Peter Becronis' 1966 Alfa Romeo Giulia Super
Not many people get their dream car at age 14. Maybe it's actually a good thing they don't. Take for example Peter Becronis, he got his dream Alfa Romeo GTV two years before he could legally drive. Coming from an Alfa family, which has owned at least nine, Peter was accustomed to working on and restoring cars, so it was no surprise that the GTV was quickly being modified before it was even driven by its new owner. After two years full of modifications it ended up being a little extreme for driving back and forth to high school. The GTV was relegated to track duty and the hunt began for a suitable daily.
Obsession Z Famiglia Di AlfistiBecronis decided he needed something more practical than the GTV but something just as fun and equal in character. While Alfa was best known for its sports cars and GTs in the '60s, it also manufactured some of the best sport sedans in the world. The Giulia Super may have had four doors and a roof, but was as equally at home commuting as it was tearing up the roads.
Becronis' car is a '66 Giulia Super; it's actually his second. The first one didn't last long being the victim of traffic accident. His current car has significant history behind it. The car was first used by Alfa as a company car for their U.S. operations. When executives would fly over from Italy they would use this very car. At the end of its working life with the company it was sold to a longtime Alfa mechanic who had connections with the factory. Becronis' family had known about the car for years but thought it was unobtainable because the mechanic had vowed to keep it for life. An unforeseeable financial situation forced the mechanic to sell the car and Becronis received the ideal Alfa for his 16th birthday/early graduation present.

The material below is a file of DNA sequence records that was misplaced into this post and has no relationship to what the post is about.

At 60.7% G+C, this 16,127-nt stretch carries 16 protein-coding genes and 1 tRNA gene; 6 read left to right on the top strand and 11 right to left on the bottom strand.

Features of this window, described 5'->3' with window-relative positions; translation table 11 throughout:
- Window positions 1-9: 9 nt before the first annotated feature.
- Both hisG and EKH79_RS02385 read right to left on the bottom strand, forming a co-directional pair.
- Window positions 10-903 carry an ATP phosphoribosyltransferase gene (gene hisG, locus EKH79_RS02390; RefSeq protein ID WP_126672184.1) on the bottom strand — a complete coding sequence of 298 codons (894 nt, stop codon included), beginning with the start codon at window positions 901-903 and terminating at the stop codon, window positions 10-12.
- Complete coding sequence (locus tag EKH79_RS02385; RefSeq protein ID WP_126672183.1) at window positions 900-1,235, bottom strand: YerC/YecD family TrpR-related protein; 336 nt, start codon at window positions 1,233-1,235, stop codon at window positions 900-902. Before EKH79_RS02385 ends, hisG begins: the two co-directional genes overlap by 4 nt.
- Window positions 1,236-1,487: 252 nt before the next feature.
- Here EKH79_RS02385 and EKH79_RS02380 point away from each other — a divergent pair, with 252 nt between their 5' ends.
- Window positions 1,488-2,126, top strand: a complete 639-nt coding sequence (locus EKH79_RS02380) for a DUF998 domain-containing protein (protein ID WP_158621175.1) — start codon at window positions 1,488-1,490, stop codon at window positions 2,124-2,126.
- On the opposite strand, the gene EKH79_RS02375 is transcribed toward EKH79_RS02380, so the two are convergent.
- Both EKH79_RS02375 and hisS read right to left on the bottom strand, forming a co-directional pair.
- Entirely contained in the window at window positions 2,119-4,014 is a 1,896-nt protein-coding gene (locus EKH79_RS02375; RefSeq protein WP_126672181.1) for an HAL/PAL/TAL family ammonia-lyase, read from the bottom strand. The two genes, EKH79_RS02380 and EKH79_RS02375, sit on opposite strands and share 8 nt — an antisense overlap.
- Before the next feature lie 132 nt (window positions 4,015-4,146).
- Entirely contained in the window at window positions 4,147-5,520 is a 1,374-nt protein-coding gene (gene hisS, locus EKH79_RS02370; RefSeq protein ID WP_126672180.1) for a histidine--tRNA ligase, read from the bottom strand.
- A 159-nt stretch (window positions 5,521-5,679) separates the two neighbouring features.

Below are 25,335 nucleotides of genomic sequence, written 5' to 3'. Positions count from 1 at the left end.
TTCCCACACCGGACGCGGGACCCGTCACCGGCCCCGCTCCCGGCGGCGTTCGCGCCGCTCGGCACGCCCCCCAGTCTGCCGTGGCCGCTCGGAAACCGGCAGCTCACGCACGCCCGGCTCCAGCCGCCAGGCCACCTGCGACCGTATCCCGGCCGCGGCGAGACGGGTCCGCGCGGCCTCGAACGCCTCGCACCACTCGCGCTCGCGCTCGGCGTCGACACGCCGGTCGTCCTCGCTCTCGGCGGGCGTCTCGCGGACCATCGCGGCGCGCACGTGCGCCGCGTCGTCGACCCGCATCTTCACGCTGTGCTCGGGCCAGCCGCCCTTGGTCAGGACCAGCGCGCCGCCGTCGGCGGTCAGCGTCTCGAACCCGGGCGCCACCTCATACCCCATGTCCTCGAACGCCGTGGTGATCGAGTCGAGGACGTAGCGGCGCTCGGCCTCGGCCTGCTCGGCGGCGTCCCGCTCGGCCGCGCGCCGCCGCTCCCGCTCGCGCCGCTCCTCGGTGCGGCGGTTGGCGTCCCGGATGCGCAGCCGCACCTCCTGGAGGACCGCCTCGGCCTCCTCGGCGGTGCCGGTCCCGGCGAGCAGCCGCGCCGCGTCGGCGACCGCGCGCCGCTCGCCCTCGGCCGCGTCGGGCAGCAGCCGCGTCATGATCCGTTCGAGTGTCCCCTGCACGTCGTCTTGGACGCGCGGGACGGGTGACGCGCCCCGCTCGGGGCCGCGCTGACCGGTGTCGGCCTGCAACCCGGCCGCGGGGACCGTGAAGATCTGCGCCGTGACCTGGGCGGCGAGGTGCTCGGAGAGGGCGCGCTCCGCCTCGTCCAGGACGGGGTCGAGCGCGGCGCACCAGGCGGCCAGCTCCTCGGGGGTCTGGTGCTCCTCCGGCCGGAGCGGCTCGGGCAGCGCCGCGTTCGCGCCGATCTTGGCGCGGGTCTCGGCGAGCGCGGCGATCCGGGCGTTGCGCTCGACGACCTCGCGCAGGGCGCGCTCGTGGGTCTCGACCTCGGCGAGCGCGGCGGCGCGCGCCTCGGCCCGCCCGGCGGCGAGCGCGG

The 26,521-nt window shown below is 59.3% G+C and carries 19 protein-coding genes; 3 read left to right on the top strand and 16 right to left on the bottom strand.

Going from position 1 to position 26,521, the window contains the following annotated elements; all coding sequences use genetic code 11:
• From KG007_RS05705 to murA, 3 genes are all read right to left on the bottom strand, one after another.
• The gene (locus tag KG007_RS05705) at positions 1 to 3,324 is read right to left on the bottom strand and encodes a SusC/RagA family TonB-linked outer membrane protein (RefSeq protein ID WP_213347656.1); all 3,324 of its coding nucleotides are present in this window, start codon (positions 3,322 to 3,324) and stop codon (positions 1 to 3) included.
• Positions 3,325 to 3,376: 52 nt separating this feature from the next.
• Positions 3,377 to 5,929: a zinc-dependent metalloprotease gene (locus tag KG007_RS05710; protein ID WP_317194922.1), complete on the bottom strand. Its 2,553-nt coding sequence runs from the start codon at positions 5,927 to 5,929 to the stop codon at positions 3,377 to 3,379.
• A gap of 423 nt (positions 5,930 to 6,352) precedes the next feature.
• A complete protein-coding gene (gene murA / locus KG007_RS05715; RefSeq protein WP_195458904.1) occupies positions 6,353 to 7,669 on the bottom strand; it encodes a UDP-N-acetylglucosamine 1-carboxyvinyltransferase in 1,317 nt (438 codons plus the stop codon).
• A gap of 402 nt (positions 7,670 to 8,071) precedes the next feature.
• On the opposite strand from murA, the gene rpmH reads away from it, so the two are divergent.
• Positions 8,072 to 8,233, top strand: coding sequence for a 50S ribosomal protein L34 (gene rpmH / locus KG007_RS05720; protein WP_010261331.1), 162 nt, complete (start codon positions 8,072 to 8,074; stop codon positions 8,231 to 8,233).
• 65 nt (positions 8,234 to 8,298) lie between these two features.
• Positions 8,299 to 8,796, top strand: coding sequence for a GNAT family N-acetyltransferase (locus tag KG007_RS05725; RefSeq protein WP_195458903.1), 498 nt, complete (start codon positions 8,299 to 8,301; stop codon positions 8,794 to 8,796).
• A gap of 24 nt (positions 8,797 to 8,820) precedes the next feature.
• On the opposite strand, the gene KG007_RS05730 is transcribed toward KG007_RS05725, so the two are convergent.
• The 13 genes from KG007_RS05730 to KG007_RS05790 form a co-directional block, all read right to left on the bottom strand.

Being a '66, Becronis' Giulia came equipped with a 1,570cc, twin-cam, four-cylinder engine. Not necessarily powerful by today's standards, but a real screamer back in its day. Both the block and head are aluminum, the engine is still mostly stock but power has received a healthy bump with GTA cams and higher compression pistons. The 9.75:1 pistons are an Alfa factory performance part that were common upgrades, but have become rare over the years. The twin Weber carbs are as reliable as any modern fuel injection and have an amazing sound familiar to any vintage car fan.
The suspension on the car is mostly refreshed stock. The front end uses an A-arm setup while the rear is a live axle, common to even the fastest racing cars of the '60s. Handling is better than what the boxy sedan's looks project. Supers are capable machines on twisty roads and would give '02s and Triumphs a real run for their money.
The Supers also came equipped with four-wheel-disc brakes from the factory, something not that common in the mid-'60s. Becronis has upgraded his brakes with ATE units off of a later car for more reliability. While he was at it, he also upgraded to the ZF steering box, which was also a factory piece. The wheels were sourced from a '79 Alfa Spider and are wrapped in Pirelli P6s. While the wheels look right on the car, Becronis is on the lookout for something closer to the original wheel, while still being a performance upgrade.